18 – 24 April 2019

Brian Greenwood provides expert comment to Reuters on the world’s first ever malaria vaccine, after final trial data showed that it offered partial protection for up to four years. Brian said: “Given that there were an estimated 198 million malaria cases in 2013, this level of efficacy potentially translates into millions of cases of malaria in children being prevented.”

Martin McKee is quoted in The Independent on the harmful effects of vaping, which is endorsed by Public Health England as a tool for helping smokers to quit. Martin said: “PHE seems to be doing everything it can to promote e-cigarettes. The nicotine in e-cigarettes is not a harmless drug and then there are all these other things such as flavourings that are inhaled.”

Martin’s comments were picked up by newswire Press Association and then covered by The Telegraph, Express, Mail on Sunday, Metro, Sky News and The Sun.

Martin was also interviewed by BBC World at One on the topic (live link not available).

Martin also spoke to Reuters about a new study that found suicide rates grow more slowly in states that increase their minimum wage. The researchers suggest that this could be a strategy for curbing deaths by suicide. Martin said: “Although the study cannot prove whether or how changes in the minimum wage might directly impact suicide rates, it builds on evidence from other studies suggesting that higher wages might indeed mean fewer suicide deaths.”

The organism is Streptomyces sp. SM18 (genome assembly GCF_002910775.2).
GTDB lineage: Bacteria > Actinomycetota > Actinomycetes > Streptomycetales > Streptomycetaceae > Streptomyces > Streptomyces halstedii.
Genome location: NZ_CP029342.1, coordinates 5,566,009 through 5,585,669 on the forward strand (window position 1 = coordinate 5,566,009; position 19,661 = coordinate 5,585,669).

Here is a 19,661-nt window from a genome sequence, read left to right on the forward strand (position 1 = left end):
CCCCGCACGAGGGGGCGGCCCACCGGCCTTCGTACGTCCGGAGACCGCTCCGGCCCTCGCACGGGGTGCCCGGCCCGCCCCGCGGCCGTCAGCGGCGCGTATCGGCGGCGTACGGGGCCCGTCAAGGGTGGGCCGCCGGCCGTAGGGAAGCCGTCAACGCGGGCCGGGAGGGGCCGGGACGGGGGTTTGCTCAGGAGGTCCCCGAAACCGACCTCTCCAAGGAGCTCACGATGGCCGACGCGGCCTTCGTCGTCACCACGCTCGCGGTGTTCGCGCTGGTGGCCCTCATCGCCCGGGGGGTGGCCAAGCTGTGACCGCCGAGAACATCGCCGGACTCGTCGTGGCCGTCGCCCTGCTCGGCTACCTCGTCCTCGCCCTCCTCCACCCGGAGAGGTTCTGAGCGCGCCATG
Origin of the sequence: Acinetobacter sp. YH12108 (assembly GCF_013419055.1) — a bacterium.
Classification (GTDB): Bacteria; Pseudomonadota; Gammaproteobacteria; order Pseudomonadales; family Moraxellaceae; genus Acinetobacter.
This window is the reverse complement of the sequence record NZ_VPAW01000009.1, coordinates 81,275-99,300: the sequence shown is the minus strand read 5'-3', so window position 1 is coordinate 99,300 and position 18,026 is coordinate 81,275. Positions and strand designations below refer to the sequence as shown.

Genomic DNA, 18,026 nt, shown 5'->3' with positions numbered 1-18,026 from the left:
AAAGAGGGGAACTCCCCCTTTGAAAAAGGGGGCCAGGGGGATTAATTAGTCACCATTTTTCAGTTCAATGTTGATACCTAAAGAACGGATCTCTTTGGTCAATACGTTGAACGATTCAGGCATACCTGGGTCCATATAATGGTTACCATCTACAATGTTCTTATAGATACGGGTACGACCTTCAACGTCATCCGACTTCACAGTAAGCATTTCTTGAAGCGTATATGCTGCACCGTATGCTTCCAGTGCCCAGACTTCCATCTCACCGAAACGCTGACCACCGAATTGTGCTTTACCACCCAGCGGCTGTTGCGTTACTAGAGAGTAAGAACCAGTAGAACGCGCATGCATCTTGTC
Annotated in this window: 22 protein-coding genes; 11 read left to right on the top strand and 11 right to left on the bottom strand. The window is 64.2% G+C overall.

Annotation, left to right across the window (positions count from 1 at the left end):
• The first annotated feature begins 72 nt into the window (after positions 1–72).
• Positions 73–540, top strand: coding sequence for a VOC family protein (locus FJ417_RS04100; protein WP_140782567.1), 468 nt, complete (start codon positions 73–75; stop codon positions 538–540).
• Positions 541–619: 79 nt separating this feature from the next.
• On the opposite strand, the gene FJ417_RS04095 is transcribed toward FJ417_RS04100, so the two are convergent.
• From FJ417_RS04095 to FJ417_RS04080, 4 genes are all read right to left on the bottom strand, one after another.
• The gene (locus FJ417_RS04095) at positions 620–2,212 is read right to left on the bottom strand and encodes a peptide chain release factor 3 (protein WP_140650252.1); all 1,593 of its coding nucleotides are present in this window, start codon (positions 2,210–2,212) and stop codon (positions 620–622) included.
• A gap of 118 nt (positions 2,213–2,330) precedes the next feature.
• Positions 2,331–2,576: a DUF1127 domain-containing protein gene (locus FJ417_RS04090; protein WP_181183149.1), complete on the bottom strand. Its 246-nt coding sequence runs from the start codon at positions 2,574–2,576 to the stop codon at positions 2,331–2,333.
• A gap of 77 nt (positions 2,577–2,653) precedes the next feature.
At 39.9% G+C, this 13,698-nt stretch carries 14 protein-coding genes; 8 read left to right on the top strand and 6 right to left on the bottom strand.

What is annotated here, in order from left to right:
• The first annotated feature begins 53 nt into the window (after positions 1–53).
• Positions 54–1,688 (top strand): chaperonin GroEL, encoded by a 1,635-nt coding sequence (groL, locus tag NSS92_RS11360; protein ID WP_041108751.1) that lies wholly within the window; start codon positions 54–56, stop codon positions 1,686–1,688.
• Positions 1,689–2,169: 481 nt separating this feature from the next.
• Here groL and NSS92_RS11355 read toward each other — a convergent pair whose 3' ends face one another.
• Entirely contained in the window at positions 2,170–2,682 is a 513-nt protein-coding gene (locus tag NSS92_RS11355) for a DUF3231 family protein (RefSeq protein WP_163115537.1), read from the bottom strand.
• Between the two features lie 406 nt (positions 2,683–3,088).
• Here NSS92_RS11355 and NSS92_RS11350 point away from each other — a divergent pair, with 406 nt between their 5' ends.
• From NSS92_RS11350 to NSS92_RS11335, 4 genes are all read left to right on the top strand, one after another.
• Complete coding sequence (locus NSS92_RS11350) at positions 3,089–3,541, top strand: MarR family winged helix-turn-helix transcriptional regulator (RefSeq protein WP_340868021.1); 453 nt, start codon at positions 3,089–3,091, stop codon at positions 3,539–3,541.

Anna Goodman co-authors a piece published in The Independent about how cycling to school could become mainstream, if transport planning is improved. The authors write: “If we get there, the benefits are great: improved health and wellbeing, cars off the road, greater child (and parental) mobility and independence. This will involve a shift in mindset, prioritising children’s health over adults’ car-driving convenience.”

Heidi Larson authors an ‘Ask the Experts’ piece for Infectious Diseases Hub on vaccine confidence in the ‘post-truth’ world. Heidi writes: “This is high-risk behaviour that’s driven by alternative beliefs, but there are also cases where there are individuals who are purposefully trying to use this uncertain environment to disrupt public acceptance of vaccines.”

West End Extra cover news that LSHTM are seeking planning permission to add the names of notable women to the Keppel Street building, joining other prominent health scientists such as Patrick Manson and Ronald Ross.

On social media

This week’s social media highlight comes from the LSHTM Twitter account, sharing news that LSHTM has been awarded £7m from the Department for International Development. The funding is for research to help improve the health of disabled people in low and middle-income countries. You can read more about the funding and work here.

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